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Lucky Lee's and the long history of 'excessive' Chinese food

Lucky Lee's "healthified" food and the discourse around it are only the latest in a long history of racialized discussion of Chinese-American food in the U.S.

Lucky Lee’s in New York City has been open for less than a week, but the restaurant — which serves what it calls “healthified” Chinese American food — has become the target of ridicule, with some calling the way the restaurant markets itself racist.

Food publication Eater reported this week that the restaurant used what it called “clean” recipes lacking gluten, refined sugar and other ingredients, and owner Arielle Haspel, who is not Chinese, told the publication that the restaurant avoided MSG because some “people claim to have certain reactions” to it, though she acknowledged that there is little scientific evidence to support the claims.

Critics on social media took issue with the way the restaurant marketed itself, saying it made it seem like all Chinese food was unhealthy and played on racist beliefs about the cuisine. Some also noted that the “Lee” in Lucky Lee’s referred to Haspel’s husband, who is not Chinese, and took issue at a restaurant attempting to capitalize on Chinese food while being owned by non-Chinese people.

Reached by email, Haspel declined to comment. In a social media post, the restaurant attempted to clarify its position.

“Some of your reactions made it clear to us that there are cultural sensitivities related to our Lucky Lee’s concept. We promise you to always listen and reflect accordingly,” the restaurant wrote in part on Instagram. “Chinese cuisine is incredibly diverse and comes in many different flavors (usually delicious in our opinion) and health benefits."

The restaurant also noted that Haspel and her husband, who are both Jewish American, grew up eating Chinese food regularly.

“Similar to many other Jewish New Yorkers' diets, bagels, pastrami sandwiches and yes, American Chinese food, were big and very happy parts of their childhoods,” the post read. “We love American Chinese food and at Lucky Lee's it is our intention to celebrate it everyday and serve great food.”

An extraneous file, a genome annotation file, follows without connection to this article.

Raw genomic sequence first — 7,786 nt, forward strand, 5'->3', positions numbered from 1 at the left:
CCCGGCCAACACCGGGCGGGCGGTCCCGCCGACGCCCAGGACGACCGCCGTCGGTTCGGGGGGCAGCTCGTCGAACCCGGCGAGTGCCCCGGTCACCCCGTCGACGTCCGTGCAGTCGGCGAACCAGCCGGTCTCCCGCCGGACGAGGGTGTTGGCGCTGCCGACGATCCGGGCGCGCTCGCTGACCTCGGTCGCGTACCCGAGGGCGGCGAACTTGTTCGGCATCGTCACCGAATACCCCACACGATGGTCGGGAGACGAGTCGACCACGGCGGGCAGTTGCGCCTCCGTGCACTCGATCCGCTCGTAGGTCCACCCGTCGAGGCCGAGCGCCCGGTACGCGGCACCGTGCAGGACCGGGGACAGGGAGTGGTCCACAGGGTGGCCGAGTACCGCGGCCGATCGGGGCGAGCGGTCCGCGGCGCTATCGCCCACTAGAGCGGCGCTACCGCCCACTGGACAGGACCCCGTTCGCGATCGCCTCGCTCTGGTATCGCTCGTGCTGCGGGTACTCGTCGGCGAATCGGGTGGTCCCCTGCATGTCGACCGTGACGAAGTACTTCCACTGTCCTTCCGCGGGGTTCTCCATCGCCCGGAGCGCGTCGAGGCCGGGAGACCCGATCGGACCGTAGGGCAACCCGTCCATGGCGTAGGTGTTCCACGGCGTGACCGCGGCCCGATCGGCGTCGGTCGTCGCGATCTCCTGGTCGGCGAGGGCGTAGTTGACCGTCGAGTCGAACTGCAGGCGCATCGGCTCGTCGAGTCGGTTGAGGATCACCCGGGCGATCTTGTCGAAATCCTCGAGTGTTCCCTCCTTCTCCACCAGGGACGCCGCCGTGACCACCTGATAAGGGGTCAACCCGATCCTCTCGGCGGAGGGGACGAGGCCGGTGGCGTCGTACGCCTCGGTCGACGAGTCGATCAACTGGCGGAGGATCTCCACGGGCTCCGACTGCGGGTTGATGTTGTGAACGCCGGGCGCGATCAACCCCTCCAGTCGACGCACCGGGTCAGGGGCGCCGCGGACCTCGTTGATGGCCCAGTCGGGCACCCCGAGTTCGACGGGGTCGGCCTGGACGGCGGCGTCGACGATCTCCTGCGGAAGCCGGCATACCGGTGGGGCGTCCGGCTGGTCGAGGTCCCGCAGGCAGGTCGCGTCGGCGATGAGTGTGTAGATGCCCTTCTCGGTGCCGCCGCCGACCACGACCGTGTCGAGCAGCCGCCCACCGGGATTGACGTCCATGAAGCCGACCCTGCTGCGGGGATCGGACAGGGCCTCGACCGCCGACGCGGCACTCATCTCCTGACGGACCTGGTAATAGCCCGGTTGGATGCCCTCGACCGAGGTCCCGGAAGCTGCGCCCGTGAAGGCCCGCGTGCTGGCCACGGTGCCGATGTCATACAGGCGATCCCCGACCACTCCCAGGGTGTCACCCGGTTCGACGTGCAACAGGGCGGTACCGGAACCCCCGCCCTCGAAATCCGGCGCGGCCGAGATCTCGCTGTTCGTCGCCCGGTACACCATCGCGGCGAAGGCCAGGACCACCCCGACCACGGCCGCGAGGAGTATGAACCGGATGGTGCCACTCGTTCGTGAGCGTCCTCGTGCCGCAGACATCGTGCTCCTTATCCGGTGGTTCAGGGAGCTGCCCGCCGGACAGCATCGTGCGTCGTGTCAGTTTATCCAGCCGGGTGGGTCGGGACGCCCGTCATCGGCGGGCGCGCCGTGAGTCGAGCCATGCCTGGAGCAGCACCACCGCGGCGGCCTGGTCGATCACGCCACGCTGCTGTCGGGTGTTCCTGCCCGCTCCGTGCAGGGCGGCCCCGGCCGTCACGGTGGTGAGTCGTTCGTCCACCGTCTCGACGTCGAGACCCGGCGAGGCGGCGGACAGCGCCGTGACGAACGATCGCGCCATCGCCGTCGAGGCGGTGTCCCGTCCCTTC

Chinese food has historically dealt with suspicion attributed in part to perceived “excessive” cooking practices.

In a 2009 paper published in the research journal Social History of Medicine, historian Ian Mosby examined the “Chinese restaurant syndrome,” which was first formally described in the late 1960s and came about after eating at Chinese restaurants.

The effects attributed to the syndrome could range from mild headaches, numbness and general weakness among other symptoms and were popularly attributed to MSG.

But, Mosby found, much of the popular and scientific discourse around the syndrome and its cause was affected by popular racist beliefs about Chinese cooking as “exotic,” “bizarre” and “excessive.”

“Because Chinese food reflected certain longstanding fears and curiosities about an exoticised ‘orient’ in the American popular consciousness, the assumption that the use of MSG in Chinese food was somehow less safe than when used in other food products went largely unchallenged in most of the scientific and medical literature examining the condition,” Mosby wrote.

Writing in Eater, Los Angeles-based food journalist Esther Tseng connected Lucky Lee’s to other recent cases of non-Chinese chefs opening Chinese restaurants, including Andrew Zimmern, who apologized last year for the way he promoted his new restaurant, Lucky Cricket.

Those restaurateurs made similar mistakes, Tseng noted, including not understanding the historical context around Chinese food, making excuses, and failing to apologize sincerely.

Speaking to NBC News last year, Krishnendu Ray, an associate professor of food studies at New York University, aligned with Tseng’s arguments, noting that popular attitudes in the United States toward minority cuisines tended to shift from "disdain and disgust" to a search for authenticity.

“My argument isn’t that one can only cook the kind of food that aligns with his or her bloodlines or upbringing,” Tseng wrote earlier this week. “The point is — and always was — to respect the origins of the food, as well as the journey it took to get there and to do due diligence to educate oneself, listen, and learn about it."

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